Dealing with grief over the holidays


Dear Cathy & Mark,

Our beloved 72-year-old father died last June of Covid-19. He was generally healthy otherwise. My four siblings and I are devastated by our loss. Our father loved Christmas and always made it a special time for our family. Two of my siblings suggested that we carry on our family traditions as usual, but another one said we should get away and start new traditions on our own. I feel torn as to what to do and overwhelmed with emotions as I think of how it would be without our father. What suggestions do you have for helping make this decision and tips to help me get through the holidays as best I can? —Dazed at Christmas

Cathy: Please accept my deepest sympathies at the loss of your father. You mention no mother in your letter, so I’m assuming that your mother is no longer present in your lives as well. Technically, you are now all orphans. It’s a new season in your adult lives as siblings. 

Usually, it’s the parents who are the glue in the family. Siblings get together as one because their parents are still around. Family traditions and rituals that were begun by our parents are preserved and practiced for as long as the elders are still there. The holidays can be a testy and difficult time for everyone who has experienced a loss. This time of the year heightens the reminder about the empty seat at the table. 

When one’s parent passes on, it is an opportunity to create new rituals or to hold on to the old ones. There are no hard and fast rules. You may also opt to do both—create new ones, and continue to hold on to the old ones. The point is to do what feels right for you and not be pressured by your siblings. Will getting together as one family at Christmas help ease the pain of your grief? Or will it be a stark reminder of the one who is no longer with you? You may opt to go away with your siblings and create new rituals and then host a get together with your other siblings still during the holiday season. There are many ways to navigate this new normal without both your parents.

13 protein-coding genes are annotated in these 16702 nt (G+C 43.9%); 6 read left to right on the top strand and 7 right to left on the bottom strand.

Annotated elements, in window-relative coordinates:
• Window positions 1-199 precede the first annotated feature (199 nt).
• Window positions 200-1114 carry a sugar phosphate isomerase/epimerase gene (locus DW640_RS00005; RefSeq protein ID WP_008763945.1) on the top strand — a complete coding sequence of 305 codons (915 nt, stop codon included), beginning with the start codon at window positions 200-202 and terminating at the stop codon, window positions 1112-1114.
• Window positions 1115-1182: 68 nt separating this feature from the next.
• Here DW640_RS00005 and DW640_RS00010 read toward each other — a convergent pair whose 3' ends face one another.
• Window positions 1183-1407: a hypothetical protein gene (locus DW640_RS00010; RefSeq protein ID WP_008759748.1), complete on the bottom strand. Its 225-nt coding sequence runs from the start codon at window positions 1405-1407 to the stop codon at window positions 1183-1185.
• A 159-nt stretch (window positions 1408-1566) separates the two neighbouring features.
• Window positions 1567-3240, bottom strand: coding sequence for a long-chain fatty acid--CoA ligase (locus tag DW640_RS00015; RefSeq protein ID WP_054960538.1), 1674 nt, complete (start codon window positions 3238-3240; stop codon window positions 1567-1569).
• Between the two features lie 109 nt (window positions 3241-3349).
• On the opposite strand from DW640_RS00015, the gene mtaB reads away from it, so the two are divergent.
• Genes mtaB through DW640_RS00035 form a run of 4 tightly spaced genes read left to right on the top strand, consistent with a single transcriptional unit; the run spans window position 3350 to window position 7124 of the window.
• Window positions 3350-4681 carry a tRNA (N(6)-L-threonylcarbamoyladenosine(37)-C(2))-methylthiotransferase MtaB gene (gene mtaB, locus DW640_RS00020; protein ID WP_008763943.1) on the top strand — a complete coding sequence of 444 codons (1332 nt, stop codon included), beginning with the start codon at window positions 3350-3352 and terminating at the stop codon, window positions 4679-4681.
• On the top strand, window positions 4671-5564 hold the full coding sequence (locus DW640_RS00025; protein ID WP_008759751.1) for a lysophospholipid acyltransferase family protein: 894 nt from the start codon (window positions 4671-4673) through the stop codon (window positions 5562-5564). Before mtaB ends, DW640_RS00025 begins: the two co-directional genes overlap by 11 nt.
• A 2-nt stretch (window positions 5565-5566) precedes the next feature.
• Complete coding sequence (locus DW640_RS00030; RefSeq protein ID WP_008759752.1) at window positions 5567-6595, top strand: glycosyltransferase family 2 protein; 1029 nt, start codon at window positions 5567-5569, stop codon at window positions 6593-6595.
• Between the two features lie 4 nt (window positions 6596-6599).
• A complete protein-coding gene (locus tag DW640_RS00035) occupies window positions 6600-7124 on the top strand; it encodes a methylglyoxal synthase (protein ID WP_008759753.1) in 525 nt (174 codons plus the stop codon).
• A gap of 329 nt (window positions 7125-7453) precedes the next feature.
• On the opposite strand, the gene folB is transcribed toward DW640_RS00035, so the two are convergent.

Listen to your heart, and pray for guidance in making your decision. There are no right or wrong ways of celebrating the holidays and remembering your dad. Do what feels right for you That’s always half the battle won. 

Related: On a street in Brooklyn, prayer demonstrates power

Mark:  Sorry to hear of your loss. Facing the holidays for the first time without your loved one can be an emotionally draining and heart-breaking experience. When someone close to us dies we lose their life, but not our relationship with them. A loss like yours can feel like you’ve lost an important part of yourself. That’s a normal part of the grief experience and to be expected.

Deciding if you should stay home and celebrate “as normal” vs. building “new traditions” is an individual and personal decision that you need to make for yourself. Each of us grieves differently, in our own way and our own time. Expect that each of your siblings will grieving differently as well. Expecting that you will all agree on what to do during the holidays may be unrealistic.

For this first Christmas holiday without your father, it’s important to search your heart as to what feels right for YOU. How do you feel you can best personally honor him without overwhelming yourself? 

My own father died peacefully in my home two weeks before Christmas in 2004. I cared for him in the previous three months as he was in the final stages of lung cancer. Fortunately, he told me before he died, “I’m 89 and I’ve lived a full life. I don’t want you to be sad but be grateful for all we have done together.”  

We were very close, so I asked myself, “What would Dad want me to do now?” I sensed that he would want me to continue celebrating with my family the way we had in the past and feel free to remember him by sharing his stories on that day.

Taking care of yourself emotionally, physically and spiritually is critical. Self-care should be your top priority this season. If others see that as being selfish, so be it! There will be other holidays in the years ahead and you may make different decisions in the future as you navigate your grief journey.

We’d love to hear from you. Please email us at [email protected].

Cathy is in private practice as a grief, loss, and transitions coach. She is an author of four books, two of them on grief. 

Mark has been a registered nurse for 47 years and is an educator specializing in end-of-life care. He was director for training at the second largest hospice in North Carolina in the United States. —Ed.

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